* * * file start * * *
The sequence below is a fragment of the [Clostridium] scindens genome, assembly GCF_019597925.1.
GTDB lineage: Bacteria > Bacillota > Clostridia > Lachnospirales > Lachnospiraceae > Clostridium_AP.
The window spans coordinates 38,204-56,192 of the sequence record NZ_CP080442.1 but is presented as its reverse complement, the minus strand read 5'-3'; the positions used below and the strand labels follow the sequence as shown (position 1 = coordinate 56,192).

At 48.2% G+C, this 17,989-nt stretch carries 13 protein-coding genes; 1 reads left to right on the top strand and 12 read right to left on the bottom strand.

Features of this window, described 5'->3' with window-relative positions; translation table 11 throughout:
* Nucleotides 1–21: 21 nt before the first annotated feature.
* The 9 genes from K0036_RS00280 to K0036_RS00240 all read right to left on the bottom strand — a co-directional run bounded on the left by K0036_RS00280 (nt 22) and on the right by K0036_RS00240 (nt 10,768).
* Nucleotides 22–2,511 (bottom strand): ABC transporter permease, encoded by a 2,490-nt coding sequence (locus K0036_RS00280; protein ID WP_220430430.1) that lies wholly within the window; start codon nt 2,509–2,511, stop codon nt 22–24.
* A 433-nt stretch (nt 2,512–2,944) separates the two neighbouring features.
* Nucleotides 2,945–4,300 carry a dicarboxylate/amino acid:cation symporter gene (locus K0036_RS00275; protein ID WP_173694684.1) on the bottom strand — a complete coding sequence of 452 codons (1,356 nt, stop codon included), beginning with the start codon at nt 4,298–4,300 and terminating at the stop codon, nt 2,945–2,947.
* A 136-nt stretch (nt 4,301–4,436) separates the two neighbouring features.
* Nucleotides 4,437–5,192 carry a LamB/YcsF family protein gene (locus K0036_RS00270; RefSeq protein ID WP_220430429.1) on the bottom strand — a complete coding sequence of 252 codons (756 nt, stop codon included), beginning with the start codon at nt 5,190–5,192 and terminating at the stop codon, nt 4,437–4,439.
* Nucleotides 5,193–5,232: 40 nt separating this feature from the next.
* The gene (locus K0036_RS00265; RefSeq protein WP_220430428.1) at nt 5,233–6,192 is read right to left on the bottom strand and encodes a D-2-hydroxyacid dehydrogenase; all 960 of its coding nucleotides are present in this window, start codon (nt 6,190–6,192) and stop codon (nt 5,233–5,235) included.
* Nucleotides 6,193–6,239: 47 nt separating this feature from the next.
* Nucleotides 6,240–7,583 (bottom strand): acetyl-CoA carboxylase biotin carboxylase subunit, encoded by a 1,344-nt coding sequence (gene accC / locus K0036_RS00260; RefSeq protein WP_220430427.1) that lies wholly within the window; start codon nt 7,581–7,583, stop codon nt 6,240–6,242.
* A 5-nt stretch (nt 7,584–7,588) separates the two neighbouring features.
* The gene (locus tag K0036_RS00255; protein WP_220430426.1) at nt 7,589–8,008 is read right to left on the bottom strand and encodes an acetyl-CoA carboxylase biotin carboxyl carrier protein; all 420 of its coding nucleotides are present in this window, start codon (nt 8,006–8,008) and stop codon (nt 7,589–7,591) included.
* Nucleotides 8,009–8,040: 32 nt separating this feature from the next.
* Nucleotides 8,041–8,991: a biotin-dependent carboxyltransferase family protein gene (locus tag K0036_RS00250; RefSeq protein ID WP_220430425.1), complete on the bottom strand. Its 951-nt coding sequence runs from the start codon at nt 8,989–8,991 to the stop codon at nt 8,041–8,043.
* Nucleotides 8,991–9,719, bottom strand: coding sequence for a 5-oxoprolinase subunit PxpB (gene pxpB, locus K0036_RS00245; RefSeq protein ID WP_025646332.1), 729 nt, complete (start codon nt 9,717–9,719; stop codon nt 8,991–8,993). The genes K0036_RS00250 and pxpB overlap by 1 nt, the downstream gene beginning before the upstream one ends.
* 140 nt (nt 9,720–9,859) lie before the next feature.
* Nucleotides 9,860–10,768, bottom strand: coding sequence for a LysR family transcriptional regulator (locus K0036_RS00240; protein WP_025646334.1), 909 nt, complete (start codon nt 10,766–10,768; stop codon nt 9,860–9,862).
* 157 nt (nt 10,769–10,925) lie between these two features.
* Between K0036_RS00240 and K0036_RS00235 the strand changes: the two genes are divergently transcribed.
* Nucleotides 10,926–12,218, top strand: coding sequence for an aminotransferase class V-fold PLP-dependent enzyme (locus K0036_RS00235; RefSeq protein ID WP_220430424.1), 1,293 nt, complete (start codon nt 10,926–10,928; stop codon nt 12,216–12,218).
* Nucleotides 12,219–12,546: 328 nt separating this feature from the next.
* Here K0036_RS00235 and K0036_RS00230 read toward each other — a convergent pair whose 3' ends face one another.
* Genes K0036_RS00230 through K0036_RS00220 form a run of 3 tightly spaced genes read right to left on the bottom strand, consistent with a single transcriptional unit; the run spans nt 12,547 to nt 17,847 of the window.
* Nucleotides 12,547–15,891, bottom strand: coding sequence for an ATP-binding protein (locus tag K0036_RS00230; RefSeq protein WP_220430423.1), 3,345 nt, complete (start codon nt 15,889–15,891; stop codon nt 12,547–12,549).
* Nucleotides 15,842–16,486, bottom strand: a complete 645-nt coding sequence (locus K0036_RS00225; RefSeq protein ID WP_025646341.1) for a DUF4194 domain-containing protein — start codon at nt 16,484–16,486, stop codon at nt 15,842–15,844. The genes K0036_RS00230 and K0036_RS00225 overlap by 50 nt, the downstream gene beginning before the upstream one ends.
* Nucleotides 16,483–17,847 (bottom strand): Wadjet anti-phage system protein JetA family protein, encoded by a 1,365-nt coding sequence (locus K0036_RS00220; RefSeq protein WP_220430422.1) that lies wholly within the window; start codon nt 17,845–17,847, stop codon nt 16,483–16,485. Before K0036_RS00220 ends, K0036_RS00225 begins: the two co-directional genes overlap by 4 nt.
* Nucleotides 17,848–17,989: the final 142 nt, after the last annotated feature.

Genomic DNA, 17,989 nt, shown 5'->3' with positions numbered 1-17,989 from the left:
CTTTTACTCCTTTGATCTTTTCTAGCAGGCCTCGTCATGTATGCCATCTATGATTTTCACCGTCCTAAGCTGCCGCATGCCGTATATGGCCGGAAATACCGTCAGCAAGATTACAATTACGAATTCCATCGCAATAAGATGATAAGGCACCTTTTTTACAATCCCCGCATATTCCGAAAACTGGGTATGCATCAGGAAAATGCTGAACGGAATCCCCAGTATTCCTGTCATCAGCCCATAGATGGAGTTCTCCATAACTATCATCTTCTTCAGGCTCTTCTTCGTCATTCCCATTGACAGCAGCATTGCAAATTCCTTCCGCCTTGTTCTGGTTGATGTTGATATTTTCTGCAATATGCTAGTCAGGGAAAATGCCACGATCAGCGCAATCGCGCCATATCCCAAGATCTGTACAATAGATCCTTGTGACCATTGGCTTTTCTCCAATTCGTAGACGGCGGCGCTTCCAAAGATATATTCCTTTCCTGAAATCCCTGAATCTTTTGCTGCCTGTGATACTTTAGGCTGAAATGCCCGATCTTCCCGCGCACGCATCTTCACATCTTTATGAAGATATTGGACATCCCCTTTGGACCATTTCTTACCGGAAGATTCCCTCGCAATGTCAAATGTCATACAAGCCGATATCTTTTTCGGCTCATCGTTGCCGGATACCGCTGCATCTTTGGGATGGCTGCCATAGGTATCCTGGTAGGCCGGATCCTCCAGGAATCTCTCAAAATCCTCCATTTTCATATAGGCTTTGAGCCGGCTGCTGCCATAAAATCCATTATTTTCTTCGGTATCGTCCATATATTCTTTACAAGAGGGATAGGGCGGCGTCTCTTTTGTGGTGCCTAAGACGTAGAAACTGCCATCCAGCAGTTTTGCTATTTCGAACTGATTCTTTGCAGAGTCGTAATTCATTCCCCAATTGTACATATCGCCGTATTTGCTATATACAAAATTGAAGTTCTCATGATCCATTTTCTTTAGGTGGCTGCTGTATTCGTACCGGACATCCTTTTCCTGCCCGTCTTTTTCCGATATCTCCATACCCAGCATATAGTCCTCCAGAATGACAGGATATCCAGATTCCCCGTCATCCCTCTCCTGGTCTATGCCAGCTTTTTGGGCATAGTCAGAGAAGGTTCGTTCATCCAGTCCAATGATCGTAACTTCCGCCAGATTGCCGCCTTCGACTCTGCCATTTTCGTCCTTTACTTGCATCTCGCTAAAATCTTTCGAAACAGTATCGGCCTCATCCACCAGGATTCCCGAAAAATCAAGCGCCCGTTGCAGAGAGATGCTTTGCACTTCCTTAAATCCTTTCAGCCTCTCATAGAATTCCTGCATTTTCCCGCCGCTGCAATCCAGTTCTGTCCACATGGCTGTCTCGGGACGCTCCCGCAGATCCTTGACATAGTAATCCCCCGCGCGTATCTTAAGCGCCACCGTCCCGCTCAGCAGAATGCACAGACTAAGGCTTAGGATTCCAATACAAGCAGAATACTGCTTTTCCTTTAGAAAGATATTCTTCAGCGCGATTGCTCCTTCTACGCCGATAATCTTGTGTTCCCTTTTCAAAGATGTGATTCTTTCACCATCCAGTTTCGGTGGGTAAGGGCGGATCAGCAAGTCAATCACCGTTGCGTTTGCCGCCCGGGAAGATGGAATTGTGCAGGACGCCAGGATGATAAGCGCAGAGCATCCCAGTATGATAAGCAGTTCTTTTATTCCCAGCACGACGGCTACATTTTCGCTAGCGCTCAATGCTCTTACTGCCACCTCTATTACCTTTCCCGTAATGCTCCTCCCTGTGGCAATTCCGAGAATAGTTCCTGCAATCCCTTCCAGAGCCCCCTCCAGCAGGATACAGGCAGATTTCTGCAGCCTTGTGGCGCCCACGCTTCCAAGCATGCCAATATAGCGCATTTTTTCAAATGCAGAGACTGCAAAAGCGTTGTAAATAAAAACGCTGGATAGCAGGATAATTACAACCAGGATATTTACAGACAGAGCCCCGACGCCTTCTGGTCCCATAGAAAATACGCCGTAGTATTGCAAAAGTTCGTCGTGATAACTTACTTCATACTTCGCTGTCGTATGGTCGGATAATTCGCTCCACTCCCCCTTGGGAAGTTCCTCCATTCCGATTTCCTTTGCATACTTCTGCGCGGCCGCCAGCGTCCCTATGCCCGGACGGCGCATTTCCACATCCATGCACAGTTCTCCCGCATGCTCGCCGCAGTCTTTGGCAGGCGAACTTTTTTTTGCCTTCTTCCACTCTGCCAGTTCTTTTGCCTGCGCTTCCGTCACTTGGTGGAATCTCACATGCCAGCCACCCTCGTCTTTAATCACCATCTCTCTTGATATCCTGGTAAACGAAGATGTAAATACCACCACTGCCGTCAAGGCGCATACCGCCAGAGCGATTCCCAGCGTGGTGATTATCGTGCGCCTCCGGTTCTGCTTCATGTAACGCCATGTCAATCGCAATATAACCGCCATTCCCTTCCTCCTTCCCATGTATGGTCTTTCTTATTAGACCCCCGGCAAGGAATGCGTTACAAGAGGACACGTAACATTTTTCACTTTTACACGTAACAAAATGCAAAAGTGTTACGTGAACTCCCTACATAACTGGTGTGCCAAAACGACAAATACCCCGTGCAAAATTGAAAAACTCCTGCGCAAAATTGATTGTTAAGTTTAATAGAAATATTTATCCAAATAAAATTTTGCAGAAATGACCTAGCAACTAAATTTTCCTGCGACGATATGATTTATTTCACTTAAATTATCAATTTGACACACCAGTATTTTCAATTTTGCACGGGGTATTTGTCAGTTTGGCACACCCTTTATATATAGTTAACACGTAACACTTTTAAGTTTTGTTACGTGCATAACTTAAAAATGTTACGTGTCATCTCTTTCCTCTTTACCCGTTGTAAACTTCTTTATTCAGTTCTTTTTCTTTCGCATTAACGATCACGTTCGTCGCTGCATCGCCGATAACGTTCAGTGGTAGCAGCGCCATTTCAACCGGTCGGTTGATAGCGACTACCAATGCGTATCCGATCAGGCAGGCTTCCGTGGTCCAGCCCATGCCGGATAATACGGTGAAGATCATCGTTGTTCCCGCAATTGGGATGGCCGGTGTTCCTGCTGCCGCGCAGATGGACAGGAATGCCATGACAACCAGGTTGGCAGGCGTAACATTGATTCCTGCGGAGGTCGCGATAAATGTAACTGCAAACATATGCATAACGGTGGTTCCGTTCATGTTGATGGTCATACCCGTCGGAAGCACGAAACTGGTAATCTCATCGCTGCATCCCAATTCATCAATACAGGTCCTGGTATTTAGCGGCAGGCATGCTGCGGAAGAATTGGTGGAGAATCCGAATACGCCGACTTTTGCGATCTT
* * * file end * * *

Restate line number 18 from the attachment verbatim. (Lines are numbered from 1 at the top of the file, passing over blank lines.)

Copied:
* The gene (locus tag K0036_RS00255; protein WP_220430426.1) at nt 7,589–8,008 is read right to left on the bottom strand and encodes an acetyl-CoA carboxylase biotin carboxyl carrier protein; all 420 of its coding nucleotides are present in this window, start codon (nt 8,006–8,008) and stop codon (nt 7,589–7,591) included.